Looking to bring your local neighborhood closer together through growing greens? Here’s what you need to know
1 of 9
A green beginning
There are tons of benefits to having a community garden: stronger sense of community, promoting healthy eating, learning what it really takes to grow your food. It’s also a great way to make gardening a possibility for those living in urban homes with less yard room, and to create a healthy town center for citizens of all ages.
But where should you start if you’d like a community garden of your own? We chatted with Rodney Spencer, the executive director of City Slicker Farms, which provides community gardens for West Oakland residents, to hear his top tips on how to get started.
2 of 9
Get a leader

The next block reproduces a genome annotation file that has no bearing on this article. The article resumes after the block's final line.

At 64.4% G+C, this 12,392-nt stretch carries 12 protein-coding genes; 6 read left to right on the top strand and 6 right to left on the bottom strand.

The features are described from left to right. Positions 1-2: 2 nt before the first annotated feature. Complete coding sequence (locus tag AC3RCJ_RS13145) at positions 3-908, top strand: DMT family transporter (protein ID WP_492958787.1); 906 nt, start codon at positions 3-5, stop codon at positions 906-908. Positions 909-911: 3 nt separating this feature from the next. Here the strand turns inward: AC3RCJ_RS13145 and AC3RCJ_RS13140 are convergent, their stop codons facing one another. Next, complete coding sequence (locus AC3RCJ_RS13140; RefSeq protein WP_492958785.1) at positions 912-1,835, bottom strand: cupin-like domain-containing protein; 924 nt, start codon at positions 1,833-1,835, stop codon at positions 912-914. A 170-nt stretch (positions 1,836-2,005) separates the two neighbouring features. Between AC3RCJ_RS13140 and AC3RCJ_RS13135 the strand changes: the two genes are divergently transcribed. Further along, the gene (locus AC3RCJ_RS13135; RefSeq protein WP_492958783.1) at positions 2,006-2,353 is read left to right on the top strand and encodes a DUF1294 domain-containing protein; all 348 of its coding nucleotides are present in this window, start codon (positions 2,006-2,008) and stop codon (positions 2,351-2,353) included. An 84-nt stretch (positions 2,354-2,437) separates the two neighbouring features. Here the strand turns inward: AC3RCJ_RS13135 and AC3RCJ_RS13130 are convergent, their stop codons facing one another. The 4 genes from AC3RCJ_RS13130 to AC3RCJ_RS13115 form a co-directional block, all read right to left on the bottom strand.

The most important thing you need to start your garden? Someone knowledgeable to lead the way. “Find an org that’s already doing something similar, like City Slicker Farms,” recommends Spencer. “[Or] people who are already in the business of farming so they have the resources and model to go on.”
Spencer recommends networking within your community to find out potential leaders, and if there’s any urban farming already going on in your area. You’ll need someone who’s already familiar with farming techniques and growing produce in locally to make sure your community garden is truly successful.
3 of 9
Find your space
Once you have a designated leader who’s familiar with farming, it’s time to find a space for the growing to begin. You might’ve noticed a few vacant lots in your area that look perfect for a community garden, but you’ll need to do your research to see who owns them and if there are already plans for them—they could be owned by local groups, business associations, or the government.